The result of the corporate takeover of aid is this image: the CEO of a major multinational on stage with the UN secretary-general. Last year, the company received a multimillion dollar loan from the World Bank’s private sector arm. The CEO winks to a man in the audience from USAID — another partner. NGOs who would otherwise be expected to campaign against the company for environmental destruction are also its “partners” and their increasingly professionalized staff give the CEO a hearty round of applause.

    The journalists in the front row write for a newspaper that is also heavily dependent on money from the company, through advertising and increasingly direct “sponsorship” of content. Everyone in the room is happy, but a critical analysis of corporate power is the last thing on anyone’s mind. The company has won a carte blanche pass from the institutions that used to be a check on their operations to go forth and make their profits.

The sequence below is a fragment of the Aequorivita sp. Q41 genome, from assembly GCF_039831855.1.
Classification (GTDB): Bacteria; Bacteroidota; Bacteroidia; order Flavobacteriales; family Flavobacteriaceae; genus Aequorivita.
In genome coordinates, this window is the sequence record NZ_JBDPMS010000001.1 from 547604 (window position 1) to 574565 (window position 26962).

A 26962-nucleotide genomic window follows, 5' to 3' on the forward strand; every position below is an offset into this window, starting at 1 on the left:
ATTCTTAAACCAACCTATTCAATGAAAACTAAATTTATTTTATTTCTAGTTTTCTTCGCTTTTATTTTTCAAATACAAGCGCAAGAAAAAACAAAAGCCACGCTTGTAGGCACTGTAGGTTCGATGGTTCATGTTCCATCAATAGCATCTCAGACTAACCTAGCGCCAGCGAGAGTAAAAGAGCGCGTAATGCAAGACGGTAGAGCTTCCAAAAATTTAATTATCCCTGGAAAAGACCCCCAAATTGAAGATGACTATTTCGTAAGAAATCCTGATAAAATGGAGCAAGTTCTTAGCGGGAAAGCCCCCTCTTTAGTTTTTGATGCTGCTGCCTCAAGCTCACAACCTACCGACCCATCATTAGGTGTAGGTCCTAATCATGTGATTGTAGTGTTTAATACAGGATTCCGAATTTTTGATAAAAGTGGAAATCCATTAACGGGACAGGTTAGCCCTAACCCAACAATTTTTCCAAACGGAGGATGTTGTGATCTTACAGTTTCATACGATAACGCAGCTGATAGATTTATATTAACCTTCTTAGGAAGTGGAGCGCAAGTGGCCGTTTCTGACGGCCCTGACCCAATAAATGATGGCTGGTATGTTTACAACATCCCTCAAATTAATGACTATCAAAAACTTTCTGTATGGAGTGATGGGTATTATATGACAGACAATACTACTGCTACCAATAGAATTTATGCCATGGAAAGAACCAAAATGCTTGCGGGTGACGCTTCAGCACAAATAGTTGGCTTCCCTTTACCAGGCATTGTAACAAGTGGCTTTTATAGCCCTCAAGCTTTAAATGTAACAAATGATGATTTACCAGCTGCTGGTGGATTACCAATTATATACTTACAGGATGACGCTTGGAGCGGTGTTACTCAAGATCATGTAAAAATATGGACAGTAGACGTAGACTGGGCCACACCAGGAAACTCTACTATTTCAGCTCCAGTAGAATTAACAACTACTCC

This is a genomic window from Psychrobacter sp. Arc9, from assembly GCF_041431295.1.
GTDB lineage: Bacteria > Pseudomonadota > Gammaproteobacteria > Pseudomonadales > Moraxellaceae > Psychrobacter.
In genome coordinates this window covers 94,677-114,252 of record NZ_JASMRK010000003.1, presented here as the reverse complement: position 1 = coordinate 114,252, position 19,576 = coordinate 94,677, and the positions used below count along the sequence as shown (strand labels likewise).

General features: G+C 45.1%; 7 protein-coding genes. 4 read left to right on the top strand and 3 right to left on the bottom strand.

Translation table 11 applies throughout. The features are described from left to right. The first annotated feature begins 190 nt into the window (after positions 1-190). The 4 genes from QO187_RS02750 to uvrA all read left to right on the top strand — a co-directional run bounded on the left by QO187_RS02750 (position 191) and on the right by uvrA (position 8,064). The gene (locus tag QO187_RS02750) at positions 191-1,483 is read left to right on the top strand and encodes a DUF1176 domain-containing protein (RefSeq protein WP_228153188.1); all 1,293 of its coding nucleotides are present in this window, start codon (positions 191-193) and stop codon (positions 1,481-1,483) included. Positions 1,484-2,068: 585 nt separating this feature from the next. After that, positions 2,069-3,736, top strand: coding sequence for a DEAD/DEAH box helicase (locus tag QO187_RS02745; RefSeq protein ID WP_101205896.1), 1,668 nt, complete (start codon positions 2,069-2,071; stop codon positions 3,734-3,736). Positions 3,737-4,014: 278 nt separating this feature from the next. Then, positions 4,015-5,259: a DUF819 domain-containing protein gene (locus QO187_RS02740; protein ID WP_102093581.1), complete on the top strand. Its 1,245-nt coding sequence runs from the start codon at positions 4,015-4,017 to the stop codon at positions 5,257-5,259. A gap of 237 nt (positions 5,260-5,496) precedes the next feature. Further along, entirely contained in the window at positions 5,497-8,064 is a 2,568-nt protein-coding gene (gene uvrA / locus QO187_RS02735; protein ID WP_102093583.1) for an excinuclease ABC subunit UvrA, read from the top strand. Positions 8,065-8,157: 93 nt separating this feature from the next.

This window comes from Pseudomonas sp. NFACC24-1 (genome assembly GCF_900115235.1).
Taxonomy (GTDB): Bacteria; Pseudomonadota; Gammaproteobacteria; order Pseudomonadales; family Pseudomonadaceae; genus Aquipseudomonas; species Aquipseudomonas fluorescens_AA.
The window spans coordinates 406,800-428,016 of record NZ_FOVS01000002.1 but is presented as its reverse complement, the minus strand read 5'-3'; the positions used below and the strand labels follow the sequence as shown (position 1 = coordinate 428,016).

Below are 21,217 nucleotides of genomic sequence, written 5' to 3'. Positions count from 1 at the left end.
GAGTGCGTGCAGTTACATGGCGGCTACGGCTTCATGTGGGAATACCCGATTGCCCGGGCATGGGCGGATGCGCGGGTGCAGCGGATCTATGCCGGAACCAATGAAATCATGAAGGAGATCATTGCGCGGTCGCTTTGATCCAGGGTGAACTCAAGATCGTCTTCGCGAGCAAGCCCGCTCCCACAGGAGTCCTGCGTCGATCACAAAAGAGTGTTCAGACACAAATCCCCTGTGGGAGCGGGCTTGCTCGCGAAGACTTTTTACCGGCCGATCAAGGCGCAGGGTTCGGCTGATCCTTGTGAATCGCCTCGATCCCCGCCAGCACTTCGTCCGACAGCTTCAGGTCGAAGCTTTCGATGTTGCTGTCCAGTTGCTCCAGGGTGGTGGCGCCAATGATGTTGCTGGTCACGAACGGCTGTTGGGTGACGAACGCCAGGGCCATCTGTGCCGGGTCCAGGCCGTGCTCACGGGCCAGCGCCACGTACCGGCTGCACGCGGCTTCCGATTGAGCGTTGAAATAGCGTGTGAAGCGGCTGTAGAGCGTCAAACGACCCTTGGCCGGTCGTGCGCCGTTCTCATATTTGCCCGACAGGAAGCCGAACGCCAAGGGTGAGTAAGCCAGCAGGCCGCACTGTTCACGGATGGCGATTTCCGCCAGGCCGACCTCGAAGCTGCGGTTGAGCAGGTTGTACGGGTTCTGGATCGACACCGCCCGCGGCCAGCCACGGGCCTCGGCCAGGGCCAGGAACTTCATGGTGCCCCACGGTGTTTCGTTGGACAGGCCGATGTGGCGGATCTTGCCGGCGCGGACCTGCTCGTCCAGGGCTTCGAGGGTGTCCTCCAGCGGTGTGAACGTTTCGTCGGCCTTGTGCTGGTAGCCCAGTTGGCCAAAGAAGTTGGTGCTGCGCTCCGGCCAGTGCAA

This is the myth of corporate-led global development: that companies have “seen the light” and become more progressive, and therefore should be embraced as partners. While they may sing hymns about their development “impact” and “sustainable” operations, many of these same companies continue to avoid taxes and fight against regulation.

    The fact that this embrace of corporations in aid and development has happened in the wake of the global financial crisis, and amid increasingly mainstream questioning of deregulated capitalism, is astonishing.